T-Mobile wants to make the Seattle region the capital of 5G innovation, and it has brought along an all-star cast to make that vision a reality.
T-Mobile, along with the city of Bellevue, the University of Washington and venture capital firm Quake Capital, applied with the state of Washington to designate parts of Seattle, Bellevue and Redmond as a 5G “Innovation Partnership Zone,” an alliance of institutions, government organizations and companies, according to records obtained by GeekWire. And while those organizations are leading the charge, the list of partners adds some major firepower to the plan: Amazon Web Services, Microsoft, Google, Intel, WeWork and many more have signed onto the proposal.
“Seattle, being the home of two major cloud providers, and the third largest telecommunication company, is uniquely placed to be a central organizing city for 5G developments,” Caroline Chan, vice president of Intel’s Network Business Incubation Division wrote in a letter of support for the 5G plan. “We applaud the 5G Open Innovation Lab team, and the IPZ management team for their plans to bring all parts of the ecosystem together, from startups through to corporations and investors.”
T-Mobile declined to comment on the proposal. The documents were first obtained by the Puget Sound Business Journal.
The lynchpin of the plan is a new 5G Open Innovation Lab that will include an incubator for “early and late stage enterprise startups launching innovative products, services, and technologies dependent on future 5G networks,” per the documents. The program is set to begin in November, and the companies expect to complete two to four cohorts each year. Approximately 115 startups are expected to go through the incubator by 2021.
The leaders of the partnership include Jim Brisimitzis, a who established Quake Capital’s new Seattle office and founded the Microsoft for Startups program during a 13-year career at the tech giant, T-Mobile Director of Corporate Strategy and Strategic Partnerships Rick Balakier, University of Washington Professor Sumit Roy, City of Bellevue Chief Economic Development Officer Jesse Canedo and Alexandra Iljadica, principal at Quake Capital.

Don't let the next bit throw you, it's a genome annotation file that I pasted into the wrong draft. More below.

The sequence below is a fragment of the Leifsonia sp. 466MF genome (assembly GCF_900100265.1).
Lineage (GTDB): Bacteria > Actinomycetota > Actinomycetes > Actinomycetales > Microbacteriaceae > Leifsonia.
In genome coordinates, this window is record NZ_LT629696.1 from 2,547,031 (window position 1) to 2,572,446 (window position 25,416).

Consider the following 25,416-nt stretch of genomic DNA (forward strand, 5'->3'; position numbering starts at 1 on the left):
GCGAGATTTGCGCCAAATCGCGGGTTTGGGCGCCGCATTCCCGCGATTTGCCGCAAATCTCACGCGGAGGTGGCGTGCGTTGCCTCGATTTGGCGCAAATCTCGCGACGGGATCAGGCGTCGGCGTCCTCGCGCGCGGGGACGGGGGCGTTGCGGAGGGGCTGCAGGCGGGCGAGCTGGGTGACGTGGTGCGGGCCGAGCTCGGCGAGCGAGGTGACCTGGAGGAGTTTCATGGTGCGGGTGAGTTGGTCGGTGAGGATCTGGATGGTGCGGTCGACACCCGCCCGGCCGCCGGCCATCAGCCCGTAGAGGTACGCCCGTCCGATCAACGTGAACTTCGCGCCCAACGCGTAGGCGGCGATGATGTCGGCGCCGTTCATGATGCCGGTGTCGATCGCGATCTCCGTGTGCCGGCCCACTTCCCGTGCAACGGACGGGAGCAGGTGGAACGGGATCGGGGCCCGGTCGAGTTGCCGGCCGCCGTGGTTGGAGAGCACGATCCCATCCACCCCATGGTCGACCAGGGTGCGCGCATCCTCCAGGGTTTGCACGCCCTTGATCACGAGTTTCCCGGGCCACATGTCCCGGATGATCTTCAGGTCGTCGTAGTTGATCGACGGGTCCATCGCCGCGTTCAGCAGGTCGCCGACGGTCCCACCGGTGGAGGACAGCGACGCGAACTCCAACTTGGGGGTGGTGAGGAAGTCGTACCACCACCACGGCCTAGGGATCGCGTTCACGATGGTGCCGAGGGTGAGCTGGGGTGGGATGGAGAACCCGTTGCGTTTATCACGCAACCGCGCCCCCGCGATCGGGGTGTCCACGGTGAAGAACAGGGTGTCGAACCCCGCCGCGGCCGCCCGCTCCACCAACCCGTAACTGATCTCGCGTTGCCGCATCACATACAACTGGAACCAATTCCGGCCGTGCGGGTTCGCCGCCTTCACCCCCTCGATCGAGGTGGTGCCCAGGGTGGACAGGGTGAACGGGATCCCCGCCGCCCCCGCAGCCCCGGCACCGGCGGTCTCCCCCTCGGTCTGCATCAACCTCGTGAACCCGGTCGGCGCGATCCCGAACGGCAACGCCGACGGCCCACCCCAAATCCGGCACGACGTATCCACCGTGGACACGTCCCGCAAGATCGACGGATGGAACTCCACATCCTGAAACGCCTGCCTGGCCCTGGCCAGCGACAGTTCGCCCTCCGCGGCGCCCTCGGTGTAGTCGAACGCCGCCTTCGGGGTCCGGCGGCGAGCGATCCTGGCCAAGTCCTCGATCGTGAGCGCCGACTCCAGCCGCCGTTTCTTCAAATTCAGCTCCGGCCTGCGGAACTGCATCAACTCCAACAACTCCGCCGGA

T-Mobile and other members of the partnership aim to help “grow new companies, lead to the development of new products, and increase venture investments which will lead to job growth,” per the documents.
The new innovation lab creates a 5G center of gravity based in T-Mobile’s own headquarters that could give the so-called “Un-carrier” a leg up against its rivals. According to the documents, the “space will be fitted out with 5G testing and prototyping facilities as well as event space, meeting rooms and a co-working space.” The University of Washington will provide R&D facilities to support the program.
T-Mobile has made a major bet on 5G, the fifth generation of wireless technology. Earlier this week, it showed off a brand new devices lab in its hometown of Bellevue that complements its network lab in a high-tech warehouse called the Launch Pad.
T-Mobile is competing with rivals Verizon and AT&T in the U.S. to be the leading player in the next-generation technology. The rollout of nationwide 5G is a centerpiece of T-Mobile’s bid to combine with former rival Sprint.
In the partnership documents, T-Mobile laid out just how huge of an opportunity 5G represents. The application cites a Qualcomm estimate that pegged the 5G market opportunity at $3.7 trillion. Beyond the numbers, 5G has an opportunity to bring new capabilities to remote locations that haven’t been able to access some of the latest technology.
“5G will enable wireless networks to achieve a new level of intelligence. In particular this is important in physical spaces that don’t presently have wired infrastructure,” T-Mobile wrote in the Innovation Partnership Zone business plan. “Land used for farming, ports, and high traffic corridors are some examples where 5G will enable mass machine to machine communication to bring new levels of productivity. By enabling the faster computation and analytics of massive amounts of data in the location where the data is produced, 5G will deliver access to business intelligence everywhere and anywhere.”